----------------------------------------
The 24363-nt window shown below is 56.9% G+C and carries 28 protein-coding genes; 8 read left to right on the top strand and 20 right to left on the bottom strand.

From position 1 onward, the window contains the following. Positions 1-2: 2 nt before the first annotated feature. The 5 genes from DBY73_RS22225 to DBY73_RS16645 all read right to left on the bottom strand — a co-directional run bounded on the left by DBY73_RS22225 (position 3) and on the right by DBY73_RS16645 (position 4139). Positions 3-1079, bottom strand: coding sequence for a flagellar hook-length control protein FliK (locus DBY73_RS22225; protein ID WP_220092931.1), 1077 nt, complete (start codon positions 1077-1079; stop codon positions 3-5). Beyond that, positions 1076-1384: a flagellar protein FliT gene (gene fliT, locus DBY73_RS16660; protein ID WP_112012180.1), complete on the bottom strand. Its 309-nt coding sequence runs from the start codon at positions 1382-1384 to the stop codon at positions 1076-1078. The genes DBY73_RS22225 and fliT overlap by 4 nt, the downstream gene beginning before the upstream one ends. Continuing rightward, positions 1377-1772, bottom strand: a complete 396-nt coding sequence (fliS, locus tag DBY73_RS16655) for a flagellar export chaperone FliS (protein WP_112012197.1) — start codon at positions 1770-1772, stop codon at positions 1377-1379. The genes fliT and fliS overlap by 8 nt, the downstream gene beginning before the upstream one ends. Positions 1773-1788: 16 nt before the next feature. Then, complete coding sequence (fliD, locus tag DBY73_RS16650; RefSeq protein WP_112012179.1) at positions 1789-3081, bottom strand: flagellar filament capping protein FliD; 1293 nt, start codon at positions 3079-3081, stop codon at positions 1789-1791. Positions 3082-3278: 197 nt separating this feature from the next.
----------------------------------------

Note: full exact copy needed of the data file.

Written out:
The 24363-nt window shown below is 56.9% G+C and carries 28 protein-coding genes; 8 read left to right on the top strand and 20 right to left on the bottom strand.

From position 1 onward, the window contains the following. Positions 1-2: 2 nt before the first annotated feature. The 5 genes from DBY73_RS22225 to DBY73_RS16645 all read right to left on the bottom strand — a co-directional run bounded on the left by DBY73_RS22225 (position 3) and on the right by DBY73_RS16645 (position 4139). Positions 3-1079, bottom strand: coding sequence for a flagellar hook-length control protein FliK (locus DBY73_RS22225; protein ID WP_220092931.1), 1077 nt, complete (start codon positions 1077-1079; stop codon positions 3-5). Beyond that, positions 1076-1384: a flagellar protein FliT gene (gene fliT, locus DBY73_RS16660; protein ID WP_112012180.1), complete on the bottom strand. Its 309-nt coding sequence runs from the start codon at positions 1382-1384 to the stop codon at positions 1076-1078. The genes DBY73_RS22225 and fliT overlap by 4 nt, the downstream gene beginning before the upstream one ends. Continuing rightward, positions 1377-1772, bottom strand: a complete 396-nt coding sequence (fliS, locus tag DBY73_RS16655) for a flagellar export chaperone FliS (protein WP_112012197.1) — start codon at positions 1770-1772, stop codon at positions 1377-1379. The genes fliT and fliS overlap by 8 nt, the downstream gene beginning before the upstream one ends. Positions 1773-1788: 16 nt before the next feature. Then, complete coding sequence (fliD, locus tag DBY73_RS16650; RefSeq protein WP_112012179.1) at positions 1789-3081, bottom strand: flagellar filament capping protein FliD; 1293 nt, start codon at positions 3079-3081, stop codon at positions 1789-1791. Positions 3082-3278: 197 nt separating this feature from the next.